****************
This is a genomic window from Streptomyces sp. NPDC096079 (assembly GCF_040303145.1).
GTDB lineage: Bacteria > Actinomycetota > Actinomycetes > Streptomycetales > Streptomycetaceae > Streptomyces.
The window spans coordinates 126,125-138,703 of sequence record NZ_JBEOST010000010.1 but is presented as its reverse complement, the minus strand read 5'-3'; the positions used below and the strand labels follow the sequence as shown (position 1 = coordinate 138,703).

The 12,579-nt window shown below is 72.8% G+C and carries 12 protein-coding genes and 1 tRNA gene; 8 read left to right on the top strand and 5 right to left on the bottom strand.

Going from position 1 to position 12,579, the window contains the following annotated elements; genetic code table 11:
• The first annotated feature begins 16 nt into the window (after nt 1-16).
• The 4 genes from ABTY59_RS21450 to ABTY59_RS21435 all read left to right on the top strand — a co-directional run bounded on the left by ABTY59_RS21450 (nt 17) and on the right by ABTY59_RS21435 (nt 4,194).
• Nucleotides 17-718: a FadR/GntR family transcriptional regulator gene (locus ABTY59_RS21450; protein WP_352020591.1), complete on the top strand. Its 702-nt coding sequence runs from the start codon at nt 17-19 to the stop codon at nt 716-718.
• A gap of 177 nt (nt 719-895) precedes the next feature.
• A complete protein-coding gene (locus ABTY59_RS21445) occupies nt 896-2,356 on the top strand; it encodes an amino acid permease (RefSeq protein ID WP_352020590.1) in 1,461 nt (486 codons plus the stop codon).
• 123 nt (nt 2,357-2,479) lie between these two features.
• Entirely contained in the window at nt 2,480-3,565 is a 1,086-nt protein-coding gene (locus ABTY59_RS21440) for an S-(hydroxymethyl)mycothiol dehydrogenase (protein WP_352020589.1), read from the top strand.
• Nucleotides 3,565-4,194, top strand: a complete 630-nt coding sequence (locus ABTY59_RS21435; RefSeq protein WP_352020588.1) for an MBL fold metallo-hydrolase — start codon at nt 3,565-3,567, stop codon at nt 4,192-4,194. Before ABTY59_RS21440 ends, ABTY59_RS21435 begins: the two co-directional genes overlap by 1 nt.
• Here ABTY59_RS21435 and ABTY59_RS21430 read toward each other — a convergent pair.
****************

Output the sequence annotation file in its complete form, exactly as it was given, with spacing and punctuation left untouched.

This is a genomic window from Streptomyces sp. NPDC096079 (assembly GCF_040303145.1).
GTDB lineage: Bacteria > Actinomycetota > Actinomycetes > Streptomycetales > Streptomycetaceae > Streptomyces.
The window spans coordinates 126,125-138,703 of sequence record NZ_JBEOST010000010.1 but is presented as its reverse complement, the minus strand read 5'-3'; the positions used below and the strand labels follow the sequence as shown (position 1 = coordinate 138,703).

The 12,579-nt window shown below is 72.8% G+C and carries 12 protein-coding genes and 1 tRNA gene; 8 read left to right on the top strand and 5 right to left on the bottom strand.

Going from position 1 to position 12,579, the window contains the following annotated elements; genetic code table 11:
• The first annotated feature begins 16 nt into the window (after nt 1-16).
• The 4 genes from ABTY59_RS21450 to ABTY59_RS21435 all read left to right on the top strand — a co-directional run bounded on the left by ABTY59_RS21450 (nt 17) and on the right by ABTY59_RS21435 (nt 4,194).
• Nucleotides 17-718: a FadR/GntR family transcriptional regulator gene (locus ABTY59_RS21450; protein WP_352020591.1), complete on the top strand. Its 702-nt coding sequence runs from the start codon at nt 17-19 to the stop codon at nt 716-718.
• A gap of 177 nt (nt 719-895) precedes the next feature.
• A complete protein-coding gene (locus ABTY59_RS21445) occupies nt 896-2,356 on the top strand; it encodes an amino acid permease (RefSeq protein ID WP_352020590.1) in 1,461 nt (486 codons plus the stop codon).
• 123 nt (nt 2,357-2,479) lie between these two features.
• Entirely contained in the window at nt 2,480-3,565 is a 1,086-nt protein-coding gene (locus ABTY59_RS21440) for an S-(hydroxymethyl)mycothiol dehydrogenase (protein WP_352020589.1), read from the top strand.
• Nucleotides 3,565-4,194, top strand: a complete 630-nt coding sequence (locus ABTY59_RS21435; RefSeq protein WP_352020588.1) for an MBL fold metallo-hydrolase — start codon at nt 3,565-3,567, stop codon at nt 4,192-4,194. Before ABTY59_RS21440 ends, ABTY59_RS21435 begins: the two co-directional genes overlap by 1 nt.
• Here ABTY59_RS21435 and ABTY59_RS21430 read toward each other — a convergent pair.